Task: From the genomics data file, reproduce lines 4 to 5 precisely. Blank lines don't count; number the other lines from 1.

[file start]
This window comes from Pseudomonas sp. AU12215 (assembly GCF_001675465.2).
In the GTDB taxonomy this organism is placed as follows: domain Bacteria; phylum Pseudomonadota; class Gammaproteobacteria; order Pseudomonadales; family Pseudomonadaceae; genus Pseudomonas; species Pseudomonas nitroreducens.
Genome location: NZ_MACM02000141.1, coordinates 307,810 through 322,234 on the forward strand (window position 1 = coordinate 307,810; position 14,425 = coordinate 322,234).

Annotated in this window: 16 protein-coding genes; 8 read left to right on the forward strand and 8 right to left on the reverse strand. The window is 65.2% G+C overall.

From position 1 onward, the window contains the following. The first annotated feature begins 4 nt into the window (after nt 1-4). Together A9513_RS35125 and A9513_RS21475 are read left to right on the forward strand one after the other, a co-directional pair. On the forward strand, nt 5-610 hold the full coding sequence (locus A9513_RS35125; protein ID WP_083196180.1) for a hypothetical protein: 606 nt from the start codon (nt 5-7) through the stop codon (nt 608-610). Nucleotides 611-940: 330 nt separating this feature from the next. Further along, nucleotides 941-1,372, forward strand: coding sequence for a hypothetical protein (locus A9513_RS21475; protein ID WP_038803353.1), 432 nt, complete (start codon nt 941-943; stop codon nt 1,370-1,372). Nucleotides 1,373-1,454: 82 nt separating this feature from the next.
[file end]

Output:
Annotated in this window: 16 protein-coding genes; 8 read left to right on the forward strand and 8 right to left on the reverse strand. The window is 65.2% G+C overall.

From position 1 onward, the window contains the following. The first annotated feature begins 4 nt into the window (after nt 1-4). Together A9513_RS35125 and A9513_RS21475 are read left to right on the forward strand one after the other, a co-directional pair. On the forward strand, nt 5-610 hold the full coding sequence (locus A9513_RS35125; protein ID WP_083196180.1) for a hypothetical protein: 606 nt from the start codon (nt 5-7) through the stop codon (nt 608-610). Nucleotides 611-940: 330 nt separating this feature from the next. Further along, nucleotides 941-1,372, forward strand: coding sequence for a hypothetical protein (locus A9513_RS21475; protein ID WP_038803353.1), 432 nt, complete (start codon nt 941-943; stop codon nt 1,370-1,372). Nucleotides 1,373-1,454: 82 nt separating this feature from the next.